Unfortunately for those who live in the Tijoco-Tejina-Vera de Erques areas, it is their part – the ongoing seemingly insuperable problem with bridging the barranco de Erques – that will have to wait until 2015. The “main part” of the extension to be completed next year is the túnel del Bicho and the Vicácaro bridge. This means that the TF1, as far as traffic is concerned, will still end at Adeje, and resume at Tejina to continue on to Santiago del Teide (the so-called “chicken run” stretch), where it will find another gap awaiting completion through El Tanque.

I suppose we should really be pleased that some works are going ahead, but at some point they really are going to have to come to terms with bridging that Erques barranco … otherwise the whole extension will have been something of a joke.

Update 7 November 2013:  The Tenerife Cabildo and the Canarian Government have jointly announced funding for next year that guarantees the completion of the TF1 extension by 2015. Cabildo president Carlos Alonso said that the island would receive €146.7m from the regional government for road development, a sum which would permit prioritised works to continue despite “brutal” cuts in funding from Madrid. The road funding in Tenerife will be directed to completing the northern Icod-El Tanque portion of the ring road with funding of €131m; this should be open to traffic during the course of next year. The southern Santiago del Teide-Adeje stage, with total funding of €10m between 2014 and 2015, should be open in 2015.

Because this saga has been ongoing so long, I’ve split previous posts to make it less unwieldy on the front page. All previous posts are HERE.

 Thanks To Janet Anscombe

Tenerife’s official public holidays for 2015

The Canarian government has fixed the calendar of public holidays for 2015.

– 1 January (Año Nuevo/New Year’s Day)
– 6 January (Epifanía del Señor/Epihany)
– 2 April  (Jueves Santo/Easter Thursday)
– 3 April (Viernes Santo/Easter Friday)
– 1 May (Fiesta del Trabajo/Workers’ Day)
– 30 May (Día de Canarias/Canarian Day)
– 15 August (Asunción de la Virgen/Assumption)
– 12 October (Fiesta Nacional de España/Spain Day)
– 2 November (Monday after Todos los Santos/All Saints Day)
– 8 December (Inmaculada Concepción/Immaculate Conception)
– 25 December (Natividad del Señor/Christmas Day)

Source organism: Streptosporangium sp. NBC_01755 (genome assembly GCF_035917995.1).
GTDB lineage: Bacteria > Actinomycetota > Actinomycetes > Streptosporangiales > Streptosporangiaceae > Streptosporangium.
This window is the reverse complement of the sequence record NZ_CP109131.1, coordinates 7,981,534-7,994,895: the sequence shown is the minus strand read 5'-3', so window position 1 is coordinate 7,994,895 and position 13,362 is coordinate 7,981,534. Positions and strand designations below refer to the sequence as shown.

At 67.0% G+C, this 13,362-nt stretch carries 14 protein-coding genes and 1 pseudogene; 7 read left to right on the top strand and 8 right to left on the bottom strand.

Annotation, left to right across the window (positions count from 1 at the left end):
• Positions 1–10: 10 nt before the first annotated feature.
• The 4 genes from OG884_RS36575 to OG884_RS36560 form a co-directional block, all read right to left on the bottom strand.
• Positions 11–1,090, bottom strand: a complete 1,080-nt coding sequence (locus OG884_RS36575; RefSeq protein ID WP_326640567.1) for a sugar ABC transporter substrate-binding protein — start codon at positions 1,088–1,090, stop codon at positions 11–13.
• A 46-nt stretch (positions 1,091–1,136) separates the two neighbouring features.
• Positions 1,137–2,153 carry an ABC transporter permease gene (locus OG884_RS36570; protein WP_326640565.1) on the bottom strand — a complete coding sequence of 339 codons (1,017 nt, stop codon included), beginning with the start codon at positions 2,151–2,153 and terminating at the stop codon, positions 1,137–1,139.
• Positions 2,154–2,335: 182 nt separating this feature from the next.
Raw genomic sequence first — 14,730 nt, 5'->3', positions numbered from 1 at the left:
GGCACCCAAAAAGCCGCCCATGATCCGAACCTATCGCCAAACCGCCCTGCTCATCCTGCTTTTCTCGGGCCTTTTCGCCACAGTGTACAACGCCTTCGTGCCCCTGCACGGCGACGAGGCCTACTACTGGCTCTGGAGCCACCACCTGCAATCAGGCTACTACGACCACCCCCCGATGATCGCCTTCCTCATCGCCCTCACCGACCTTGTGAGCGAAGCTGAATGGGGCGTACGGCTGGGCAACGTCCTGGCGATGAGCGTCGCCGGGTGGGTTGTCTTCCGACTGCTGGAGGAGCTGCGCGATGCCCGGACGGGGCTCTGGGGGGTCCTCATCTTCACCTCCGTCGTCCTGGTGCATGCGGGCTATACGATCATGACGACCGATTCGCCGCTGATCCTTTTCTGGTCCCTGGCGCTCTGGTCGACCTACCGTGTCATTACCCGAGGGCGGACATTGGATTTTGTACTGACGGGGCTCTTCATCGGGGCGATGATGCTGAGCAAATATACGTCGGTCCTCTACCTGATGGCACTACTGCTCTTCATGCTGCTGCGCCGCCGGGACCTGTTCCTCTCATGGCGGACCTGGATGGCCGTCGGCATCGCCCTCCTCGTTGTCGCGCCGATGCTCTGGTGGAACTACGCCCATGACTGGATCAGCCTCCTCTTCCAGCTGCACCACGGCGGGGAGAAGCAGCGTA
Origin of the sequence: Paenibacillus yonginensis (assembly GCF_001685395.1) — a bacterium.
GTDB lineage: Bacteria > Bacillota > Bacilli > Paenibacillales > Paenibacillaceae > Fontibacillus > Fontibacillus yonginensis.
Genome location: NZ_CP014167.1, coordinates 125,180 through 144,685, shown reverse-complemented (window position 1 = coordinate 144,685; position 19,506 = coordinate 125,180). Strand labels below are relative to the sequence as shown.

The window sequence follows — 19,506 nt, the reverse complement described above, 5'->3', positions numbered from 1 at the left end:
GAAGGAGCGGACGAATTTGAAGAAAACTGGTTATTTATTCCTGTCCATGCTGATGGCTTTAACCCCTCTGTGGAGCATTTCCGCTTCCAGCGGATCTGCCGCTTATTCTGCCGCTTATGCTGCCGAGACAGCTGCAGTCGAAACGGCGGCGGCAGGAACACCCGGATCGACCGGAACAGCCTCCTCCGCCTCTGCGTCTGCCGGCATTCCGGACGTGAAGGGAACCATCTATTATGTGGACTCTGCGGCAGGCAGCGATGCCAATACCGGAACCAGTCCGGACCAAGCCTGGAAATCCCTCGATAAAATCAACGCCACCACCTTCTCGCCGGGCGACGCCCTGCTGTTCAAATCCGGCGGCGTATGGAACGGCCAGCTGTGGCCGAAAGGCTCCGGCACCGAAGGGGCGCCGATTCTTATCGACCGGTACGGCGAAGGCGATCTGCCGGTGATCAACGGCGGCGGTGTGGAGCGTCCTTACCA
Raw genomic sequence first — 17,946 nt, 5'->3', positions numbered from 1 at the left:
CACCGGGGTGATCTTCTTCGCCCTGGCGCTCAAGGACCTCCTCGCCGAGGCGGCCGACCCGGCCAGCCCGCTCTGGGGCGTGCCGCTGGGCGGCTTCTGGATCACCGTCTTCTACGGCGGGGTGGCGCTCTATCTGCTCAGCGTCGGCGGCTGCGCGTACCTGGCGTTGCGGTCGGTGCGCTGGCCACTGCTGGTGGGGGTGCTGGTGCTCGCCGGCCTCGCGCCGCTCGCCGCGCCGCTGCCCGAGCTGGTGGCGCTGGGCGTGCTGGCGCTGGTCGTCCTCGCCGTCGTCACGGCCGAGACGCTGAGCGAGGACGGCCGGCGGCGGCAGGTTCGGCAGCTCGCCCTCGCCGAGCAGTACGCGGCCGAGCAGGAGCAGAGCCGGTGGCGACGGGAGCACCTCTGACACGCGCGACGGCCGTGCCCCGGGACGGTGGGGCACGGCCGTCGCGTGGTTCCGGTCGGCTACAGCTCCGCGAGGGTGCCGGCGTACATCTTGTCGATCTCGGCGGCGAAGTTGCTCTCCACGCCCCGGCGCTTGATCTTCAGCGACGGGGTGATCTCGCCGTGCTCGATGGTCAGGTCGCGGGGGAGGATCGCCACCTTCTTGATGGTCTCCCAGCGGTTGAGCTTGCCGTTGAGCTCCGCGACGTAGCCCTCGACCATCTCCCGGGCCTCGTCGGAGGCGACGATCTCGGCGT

The above dates are the fiestas for the Canaries together with the extra day which each island enjoys which, in Tenerife’s case, is 2 February for the island’s patron saint day, the Virgen de la Candelaria.

In addition to the 11 public holidays plus 1 island day, each municipality has its own two days bringing the total number of holidays to 14. It is the proliferation of these two local days throughout the island that gives the impression that it’s the whole of Tenerife that is constantly on holiday. These local festival dates will be announced later this year.

A walk around the globe at the new Palmetum

The amazing story of how a huge rubbish tip became a unique botanical garden.

The official opening of the Palmetum in Santa Cruz has caused an unprecedented wave of excitement.

Not only did it receive the Royal seal of approval from the Prince and Princess of Asturias, it also becomes one of the capital’s biggest tourism attractions and a pivot point for the city’s revival.

In the words of the Mayor, José Manuel Bermúdez, it is “the miracle plant of Santa Cruz”. He used the description because 30 years ago, the site on which the botanical garden now stands was nothing more than barren land used only as landfill. However, for Tene-rife’s capital, it may well be a miracle in another sense of the word as the Palmetum is already generating publicity around the world and will be visited by hundreds of thousands of people.

The Royal opening event was attended by representatives of the international media, photographers, journalists and television crews eager to capture a story which many felt would never have a happy ending.

The ambitious project had to overcome huge hurdles over the last three decades, including the challenges of preparing the site perched high up on the Lazareto mountain overlooking the sea, capital below and the Anaga mountains, as well as the massive financial cost. The landfill site closed in 1983 but it wasn’t until the mid-1990s that the transformation slowly began.